Book Review: The Moment of Lift

Bill and Melinda Gates

Buy the book. You’ll need a pack of highlight pens because it is packed with wisdom.  The Moment of Lift:  How Empowering Women Changes the World by Melinda Gates will rock your world and change your perspective.  Gender bias is insidiously embedded in our culture.  How?  Stigma.  Reproductive freedoms.  Oppression.  Unpaid work.  Violence against women.  Inequality.

Elaine French with her daughter Melinda French Gates, 1/1/94

If you don’t set your own agenda,
somebody else will.
– Elaine Amerland French

Mrs. French’s lesson had a powerful impact on her daughter:

If I didn’t fill my schedule with things I felt were important, other people would fill my schedule with things they felt were important.

Melinda and Bill Gates


Women are conditioned to please and sublimate our needs to serve others.  It is rooted in subjugation of women, and stigma forces us to hide in shame rather than raise our voices and fight back:

There is social approval for women who don’t ask for much, who show self-doubt, who don’t seek power, who won’t speak out, who aim to please.

. . .the more powerless the girl is, the more appealing she is to the family that receives her.  They don’t want a girl with a voice, skills, or ideas.  They want an obedient and defenseless servant.

. . .women were entitled to very few roles in life:  to marry and serve a man, and bear and take care of his children.  Any detour from these duties brought disrepute. . .A woman’s pleasure, especially her sexual pleasure, was terrifying to the keepers of the social order. . .

“You exist for my pleasure!”

. . .Shaming women for their sexuality is a standard tactic for drowning out the voices of women who want to decide whether and when to have children.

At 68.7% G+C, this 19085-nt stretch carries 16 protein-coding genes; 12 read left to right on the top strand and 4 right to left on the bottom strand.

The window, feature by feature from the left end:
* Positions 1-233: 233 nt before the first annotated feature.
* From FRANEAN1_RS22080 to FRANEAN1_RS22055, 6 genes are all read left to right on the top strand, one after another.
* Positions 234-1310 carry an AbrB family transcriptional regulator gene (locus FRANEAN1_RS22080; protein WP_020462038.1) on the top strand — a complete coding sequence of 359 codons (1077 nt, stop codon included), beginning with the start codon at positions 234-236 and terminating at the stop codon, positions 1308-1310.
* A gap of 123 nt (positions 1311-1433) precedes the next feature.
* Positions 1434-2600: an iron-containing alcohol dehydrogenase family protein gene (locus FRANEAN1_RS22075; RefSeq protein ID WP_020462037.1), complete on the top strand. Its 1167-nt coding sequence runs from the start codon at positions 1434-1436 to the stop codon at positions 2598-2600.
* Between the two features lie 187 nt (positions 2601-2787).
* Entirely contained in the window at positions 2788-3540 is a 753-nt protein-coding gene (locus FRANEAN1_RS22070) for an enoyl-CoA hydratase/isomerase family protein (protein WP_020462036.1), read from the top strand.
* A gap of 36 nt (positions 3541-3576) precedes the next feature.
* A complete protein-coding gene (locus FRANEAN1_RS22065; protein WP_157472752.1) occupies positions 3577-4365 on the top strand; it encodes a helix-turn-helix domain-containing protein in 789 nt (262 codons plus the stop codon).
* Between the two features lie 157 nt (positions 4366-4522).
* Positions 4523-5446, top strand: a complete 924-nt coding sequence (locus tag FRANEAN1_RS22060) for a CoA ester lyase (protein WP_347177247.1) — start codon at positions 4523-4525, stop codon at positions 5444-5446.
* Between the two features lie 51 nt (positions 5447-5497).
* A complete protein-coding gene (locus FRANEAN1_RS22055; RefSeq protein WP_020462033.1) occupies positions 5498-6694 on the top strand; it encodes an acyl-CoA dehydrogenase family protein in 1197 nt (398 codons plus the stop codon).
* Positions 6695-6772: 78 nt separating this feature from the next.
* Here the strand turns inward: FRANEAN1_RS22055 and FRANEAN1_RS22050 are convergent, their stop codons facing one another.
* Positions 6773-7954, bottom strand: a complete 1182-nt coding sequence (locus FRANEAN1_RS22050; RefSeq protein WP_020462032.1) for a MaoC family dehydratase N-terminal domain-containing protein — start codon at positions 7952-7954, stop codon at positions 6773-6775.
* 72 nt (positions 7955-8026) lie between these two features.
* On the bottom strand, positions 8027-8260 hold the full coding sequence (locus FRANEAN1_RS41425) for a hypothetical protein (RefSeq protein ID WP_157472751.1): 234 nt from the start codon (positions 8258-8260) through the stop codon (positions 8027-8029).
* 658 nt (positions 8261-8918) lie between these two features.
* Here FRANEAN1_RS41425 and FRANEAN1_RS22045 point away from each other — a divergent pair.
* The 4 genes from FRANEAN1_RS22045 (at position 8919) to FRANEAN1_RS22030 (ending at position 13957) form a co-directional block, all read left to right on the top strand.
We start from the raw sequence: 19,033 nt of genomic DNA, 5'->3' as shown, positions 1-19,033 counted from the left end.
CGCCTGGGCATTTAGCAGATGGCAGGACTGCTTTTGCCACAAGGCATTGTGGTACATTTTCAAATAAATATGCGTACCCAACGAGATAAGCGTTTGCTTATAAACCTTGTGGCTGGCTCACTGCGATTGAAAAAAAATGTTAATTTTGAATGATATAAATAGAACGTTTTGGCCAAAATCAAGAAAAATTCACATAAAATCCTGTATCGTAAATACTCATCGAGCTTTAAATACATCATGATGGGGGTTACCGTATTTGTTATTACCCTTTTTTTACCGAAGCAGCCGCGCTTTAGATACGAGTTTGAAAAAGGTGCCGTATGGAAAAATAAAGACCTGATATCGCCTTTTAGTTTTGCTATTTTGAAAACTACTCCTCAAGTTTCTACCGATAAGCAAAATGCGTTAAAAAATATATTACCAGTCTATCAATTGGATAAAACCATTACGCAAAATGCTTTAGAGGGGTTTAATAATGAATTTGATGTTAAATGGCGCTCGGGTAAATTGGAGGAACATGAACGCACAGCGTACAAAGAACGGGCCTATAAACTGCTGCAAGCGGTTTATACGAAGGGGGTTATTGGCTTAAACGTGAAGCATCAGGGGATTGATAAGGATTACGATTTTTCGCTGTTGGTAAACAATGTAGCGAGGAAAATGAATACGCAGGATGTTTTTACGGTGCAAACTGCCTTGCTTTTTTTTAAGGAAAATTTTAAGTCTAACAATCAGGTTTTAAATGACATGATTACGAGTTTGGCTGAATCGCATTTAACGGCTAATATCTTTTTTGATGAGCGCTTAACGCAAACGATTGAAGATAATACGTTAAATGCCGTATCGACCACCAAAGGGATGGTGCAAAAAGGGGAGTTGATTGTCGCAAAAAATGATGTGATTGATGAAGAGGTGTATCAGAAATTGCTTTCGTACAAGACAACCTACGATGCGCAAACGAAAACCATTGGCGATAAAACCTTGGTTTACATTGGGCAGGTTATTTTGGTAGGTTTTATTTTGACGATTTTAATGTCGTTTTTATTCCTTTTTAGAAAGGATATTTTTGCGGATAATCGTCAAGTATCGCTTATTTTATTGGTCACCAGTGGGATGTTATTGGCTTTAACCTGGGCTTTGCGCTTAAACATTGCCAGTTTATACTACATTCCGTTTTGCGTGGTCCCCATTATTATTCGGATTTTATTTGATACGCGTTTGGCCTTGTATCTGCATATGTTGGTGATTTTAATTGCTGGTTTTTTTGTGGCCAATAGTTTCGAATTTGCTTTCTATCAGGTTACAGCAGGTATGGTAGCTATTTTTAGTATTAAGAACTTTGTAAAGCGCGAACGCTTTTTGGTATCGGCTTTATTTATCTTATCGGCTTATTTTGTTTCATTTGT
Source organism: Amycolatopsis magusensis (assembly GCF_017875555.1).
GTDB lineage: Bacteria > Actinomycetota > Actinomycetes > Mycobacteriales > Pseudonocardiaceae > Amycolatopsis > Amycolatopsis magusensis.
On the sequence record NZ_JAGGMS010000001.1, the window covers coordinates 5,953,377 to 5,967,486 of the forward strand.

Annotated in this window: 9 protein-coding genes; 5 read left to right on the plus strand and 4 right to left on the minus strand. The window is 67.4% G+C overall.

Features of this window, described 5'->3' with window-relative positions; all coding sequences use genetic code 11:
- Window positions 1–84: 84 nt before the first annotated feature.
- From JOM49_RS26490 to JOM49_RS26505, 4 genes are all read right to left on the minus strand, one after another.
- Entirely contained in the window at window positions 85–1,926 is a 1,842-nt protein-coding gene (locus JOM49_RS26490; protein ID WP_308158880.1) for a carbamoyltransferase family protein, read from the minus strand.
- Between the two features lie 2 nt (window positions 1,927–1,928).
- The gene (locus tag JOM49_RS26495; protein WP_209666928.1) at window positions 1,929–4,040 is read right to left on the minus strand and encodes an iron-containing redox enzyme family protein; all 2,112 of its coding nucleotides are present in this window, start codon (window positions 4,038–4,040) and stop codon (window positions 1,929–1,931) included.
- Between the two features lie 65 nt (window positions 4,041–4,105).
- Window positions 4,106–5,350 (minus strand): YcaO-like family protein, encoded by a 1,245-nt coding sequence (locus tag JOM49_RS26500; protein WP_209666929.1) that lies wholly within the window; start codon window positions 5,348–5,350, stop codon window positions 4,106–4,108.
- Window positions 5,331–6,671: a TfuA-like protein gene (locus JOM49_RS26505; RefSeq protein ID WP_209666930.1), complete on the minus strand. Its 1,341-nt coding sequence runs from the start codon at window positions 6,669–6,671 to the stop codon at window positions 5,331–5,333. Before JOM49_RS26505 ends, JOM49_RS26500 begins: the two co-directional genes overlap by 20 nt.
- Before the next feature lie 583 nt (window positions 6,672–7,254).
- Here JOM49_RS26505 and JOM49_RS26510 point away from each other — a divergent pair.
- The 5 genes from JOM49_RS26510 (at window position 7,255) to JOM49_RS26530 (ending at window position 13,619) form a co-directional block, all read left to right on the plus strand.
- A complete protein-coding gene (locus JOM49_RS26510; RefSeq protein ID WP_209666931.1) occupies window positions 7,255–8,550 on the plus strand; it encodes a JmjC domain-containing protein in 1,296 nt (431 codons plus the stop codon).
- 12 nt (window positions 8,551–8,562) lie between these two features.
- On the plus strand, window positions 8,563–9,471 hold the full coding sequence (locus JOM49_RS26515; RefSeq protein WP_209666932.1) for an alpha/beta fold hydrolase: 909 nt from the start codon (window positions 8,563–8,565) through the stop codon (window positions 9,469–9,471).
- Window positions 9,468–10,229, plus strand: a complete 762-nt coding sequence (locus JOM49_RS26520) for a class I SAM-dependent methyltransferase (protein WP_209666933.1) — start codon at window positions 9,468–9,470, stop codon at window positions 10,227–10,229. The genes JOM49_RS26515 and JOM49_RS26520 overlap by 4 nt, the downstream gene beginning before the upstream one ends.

Melinda, Phoebe, Jenn, Bill, and Rory Gates

Sometimes the best thing a mother can do
for her children
is not have another child.
Melinda Gates, The Moment of Lift

Reproductive Freedom

I was shocked to discover that unmarried women in the United States didn’t have the right to contraceptives until Eisenstadt v. Baird was decided in 1972.  Mrs. Gates struggled to reconcile her Church’s stance on contraceptives with the need for women to be able to engage in family planning.  She resolved it by focusing on Christ’s teaching to love our neighbors:

When women can decide whether and when to have children, it saves lives, promotes health, expands education, and creates prosperity ~ no matter what country in the world you’re talking about.

The US. . .is using policy to shrink the conversation, suppress voices, and allow the powerful to impose their will on the poor. . .

Women who are well off won’t be harmed, and women with a stable income have options.  But poor women are trapped. . .politicians target people who can’t fight back, that’s bullying.

It’s especially galling that some of the people who want to cut funding for contraceptives cite morality.  In my view, there is no morality without empathy, and there is certainly no empathy in this policy.  Morality is loving your neighbor. . .trying to ease your neighbor’s burdens ~ not add to them. . .decisions are made for women by men.

Melinda Gates at the Poa Health Center

Poverty is created by barriers.
Education determines who thrives.
– Melinda Gates, The Moment of Lift


Subjugation is another word for oppression.  Hurdles.  Obstacles.  Burdens.  Marginalized.  Mrs. Gates cited Luke 11:46:

. . .you experts in the law, woe to you, because you load people down with burdens they can hardly carry, and you yourselves will not lift one finger to help them.

Oppression is rooted in the concept of hierarchy:

. . .what’s the point of hierarchy if it’s not getting someone else to do what you don’t want to do?  What is hierarchy but a way to escape your share of responsibility.

. . .dominance is harmful. . .power and opportunity are awarded according to gender, age, wealth, and privilege ~ not according to skill, effort, talent, or accomplishments.

How do we jettison oppression?

The first defense against a culture that hates you is a person who loves you.

Love is the most powerful and underused force for change in the world. . .love is the effort to help others flourish.

Jenn, Bill, Phoebe, Melinda and Rory Gates

Nobody leaves the kitchen until
Mom leaves the kitchen.
– Melinda Gates, The Moment of Lift

Unpaid Work

Did you know that you could earn a bachelor’s and master’s degree in the time you will invest in unpaid work over your lifetime?

For women who spend all their hours doing unpaid work, the chores of the day kill the dreams of a lifetime. . .it is paid work that elevates women toward equality with men and gives them power and independence. . .The unpaid work a woman does in the home is a barrier to the activities that can advance her. . .Unequal unpaid work blocks a woman’s path to empowerment.